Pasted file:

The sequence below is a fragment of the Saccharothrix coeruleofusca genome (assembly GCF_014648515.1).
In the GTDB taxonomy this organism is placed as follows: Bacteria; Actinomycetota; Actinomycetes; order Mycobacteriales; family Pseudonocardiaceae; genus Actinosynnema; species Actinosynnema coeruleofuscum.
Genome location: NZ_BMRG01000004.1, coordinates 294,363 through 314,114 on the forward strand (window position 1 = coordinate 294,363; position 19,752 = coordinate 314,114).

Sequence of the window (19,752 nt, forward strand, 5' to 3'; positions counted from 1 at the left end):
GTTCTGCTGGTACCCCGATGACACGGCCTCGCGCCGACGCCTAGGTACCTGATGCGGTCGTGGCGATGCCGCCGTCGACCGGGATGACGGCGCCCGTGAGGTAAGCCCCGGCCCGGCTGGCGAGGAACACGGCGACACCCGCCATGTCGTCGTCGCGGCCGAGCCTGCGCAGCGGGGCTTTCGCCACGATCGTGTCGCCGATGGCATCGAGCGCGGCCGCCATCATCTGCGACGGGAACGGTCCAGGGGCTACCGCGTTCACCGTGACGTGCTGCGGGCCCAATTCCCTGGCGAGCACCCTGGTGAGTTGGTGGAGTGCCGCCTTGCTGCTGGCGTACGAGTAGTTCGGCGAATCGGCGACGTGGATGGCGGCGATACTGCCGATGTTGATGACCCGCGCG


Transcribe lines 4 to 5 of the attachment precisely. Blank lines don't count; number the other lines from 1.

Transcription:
Sequence of the window (19,752 nt, forward strand, 5' to 3'; positions counted from 1 at the left end):
GTTCTGCTGGTACCCCGATGACACGGCCTCGCGCCGACGCCTAGGTACCTGATGCGGTCGTGGCGATGCCGCCGTCGACCGGGATGACGGCGCCCGTGAGGTAAGCCCCGGCCCGGCTGGCGAGGAACACGGCGACACCCGCCATGTCGTCGTCGCGGCCGAGCCTGCGCAGCGGGGCTTTCGCCACGATCGTGTCGCCGATGGCATCGAGCGCGGCCGCCATCATCTGCGACGGGAACGGTCCAGGGGCTACCGCGTTCACCGTGACGTGCTGCGGGCCCAATTCCCTGGCGAGCACCCTGGTGAGTTGGTGGAGTGCCGCCTTGCTGCTGGCGTACGAGTAGTTCGGCGAATCGGCGACGTGGATGGCGGCGATACTGCCGATGTTGATGACCCGCGCG